Anthropogenic disturbance of environmental signals retained in massive corals

Rasmussen, Cecily Ellen (1994) Anthropogenic disturbance of environmental signals retained in massive corals. PhD thesis, James Cook University.

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Abstract

Samples of Porites coral were removed from seven different reefs (No Name, Hastings, Upolu, Thetford, Batt, Green Island and Brook Islands Reefs), including two from the same reef (Green Island Reef), within Australia's Great Barrier Reef Marine Park. Chemical and morphological data retrieved from these samples were used to investigate historical change in water quality surrounding the growing corals, particularly as this related to the increased use of phosphatic fertiliser on the nearby mainland. The study focused on a narrow section of the continental shelf adjacent to the mouth of the Barron River. In this area coral reefs are close to a mainland significantly altered for anthropogenic purposes. No Name Reef (approximately 300 km north of the study area and reasonably distant from known anthropogenic input) was included as a control. The Brook Islands Reef (approximately 300 km south of the study area) was added for geographic variability. Support data was gained by a two year nutrient monitoring programme of the Barron and Mossman River catchments, and marine waters adjacent to these two river systems. Additional information was acquired by the experimental supplementation of Acropora formosa corals with 2.0 μM, 4.0 μM and 8.0 μM PO₄.

Stream phosphate levels responded rapidly to rainfall. During the April 1989 flood period between 710 and 2,850 tonnes of Superphosphate were delivered into the ocean. Estimates vary according to the presumed ratio of soluble to particulate phosphate in the flood plume (e.g. see Cosser 1987 and Brodie & Mitchell 1992). The lower figure is nearly half the total industry estimated fertiliser usage (1810 tonnes) for the Far Northern Statistical Division during 1988. The greater figure is more than a third higher than Australian Bureau of Statistics figures for the same period (Pulsford 1990). The marine monitoring program suggested that nutrient monitoring was an insufficient method of estimating water quality.

The phosphate supplementation experiment showed that elevated levels of phosphate hindered calcium carbonate production with considerable alteration to the internal and external morphology of the coral skeleton.

Chemical analysis of the Porites samples suggested that intra-reefal variation in the coral skeleton was minor, but with sufficient inconsistencies in the annual record to suggest that localised, micro-environmental conditions exist and should be recognised when attempting to reconstruct environmental records from the coral skeleton. Statistically, the inner- and inner/mid-shelf sample sets were significantly different from each other and from all other sample sets. No significant statistical difference could be distinguished in the mid- to outer-shelf sample sets, but the relative contribution of each element differed for each of these sample sets.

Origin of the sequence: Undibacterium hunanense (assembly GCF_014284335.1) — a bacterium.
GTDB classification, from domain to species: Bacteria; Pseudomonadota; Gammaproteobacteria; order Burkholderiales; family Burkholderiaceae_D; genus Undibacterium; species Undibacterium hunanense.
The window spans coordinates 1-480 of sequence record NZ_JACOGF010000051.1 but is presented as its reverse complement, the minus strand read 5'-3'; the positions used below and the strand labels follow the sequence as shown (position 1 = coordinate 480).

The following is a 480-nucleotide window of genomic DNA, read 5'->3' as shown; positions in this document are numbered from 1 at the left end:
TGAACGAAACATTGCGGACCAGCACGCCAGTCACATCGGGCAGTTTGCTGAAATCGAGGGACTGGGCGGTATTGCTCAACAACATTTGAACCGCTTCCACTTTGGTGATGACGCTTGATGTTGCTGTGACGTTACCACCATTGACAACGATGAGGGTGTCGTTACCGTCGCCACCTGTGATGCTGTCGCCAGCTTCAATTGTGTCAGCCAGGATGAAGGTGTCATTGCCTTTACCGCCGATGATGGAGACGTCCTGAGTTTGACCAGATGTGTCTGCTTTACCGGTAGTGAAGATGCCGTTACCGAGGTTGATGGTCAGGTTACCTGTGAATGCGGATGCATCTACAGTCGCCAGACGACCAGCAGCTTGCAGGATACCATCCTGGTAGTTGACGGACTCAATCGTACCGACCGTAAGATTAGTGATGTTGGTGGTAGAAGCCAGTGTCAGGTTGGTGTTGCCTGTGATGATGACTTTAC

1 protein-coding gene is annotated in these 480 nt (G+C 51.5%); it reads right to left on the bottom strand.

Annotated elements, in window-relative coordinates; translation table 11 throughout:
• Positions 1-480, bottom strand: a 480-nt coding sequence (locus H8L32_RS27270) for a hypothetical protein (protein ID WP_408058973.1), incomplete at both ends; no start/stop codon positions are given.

The difference between the samples from nearer to shore and those from the outershelf was also apparent in the reconstructed coral inferred environmental record. Strontium-based sea-surface temperature estimates provided an adequate record of historical sea surface temperatures from the mid- to outer-shelf samples (No Name, Hastings, Upolu and Thetford Reefs), but were unreliable for the closer to shore samples (Batt, Green Island and Brook Island Reefs).

Similar inconsistencies were noted in associations with climatic variables. Data from the outer-shelf No Name Reef sample correlated with climatic data associated with the Southern Oscillation Index (SOI) while data from the Green Island Reef sample correlated with Mean Sea Level Pressure read at Darwin. These inconsistencies were inherent in the coral-inferred record and were not associated with anthropogenic influence.

However, ambiguities in the chemical composition and morphological structure of the Green Island sample were noted post-1950. These inconsistencies were statistically correlated to the use of fertiliser on the nearby mainland. Changes to the internal porosity of the coral skeleton were similar to those noted in the experimental phosphate supplementation programme.

The study concludes that chemical and morphological variations in the skeleton of the massive Porites coral are suitable for hindcasting paleoenvironmental conditions laid down in the skeleton at the time of precipitation. The study further concludes that there is significant evidence of anthropogenic influence in the Green Island sample, and that this influence is related to the use of fertilisers on the nearby mainland.

Item ID: 33138
Item Type: Thesis (PhD)
Keywords: anthropogenic effects; Barron River; environmental stress; GBR; Great Barrier Reef; human impacts; massive corals; nutrient monitoring; phosphate levels; Porites; sclerochronology; water quality
Additional Information:

Thesis first submitted in December 1991.

Date Deposited: 15 May 2014 00:15
FoR Codes: 05 ENVIRONMENTAL SCIENCES > 0502 Environmental Science and Management > 050206 Environmental Monitoring @ 33%
06 BIOLOGICAL SCIENCES > 0602 Ecology > 060205 Marine and Estuarine Ecology (incl Marine Ichthyology) @ 34%
05 ENVIRONMENTAL SCIENCES > 0501 Ecological Applications > 050101 Ecological Impacts of Climate Change @ 33%
SEO Codes: 96 ENVIRONMENT > 9608 Flora, Fauna and Biodiversity > 960808 Marine Flora, Fauna and Biodiversity @ 50%
96 ENVIRONMENT > 9611 Physical and Chemical Conditions of Water > 961104 Physical and Chemical Conditions of Water in Marine Environments @ 50%
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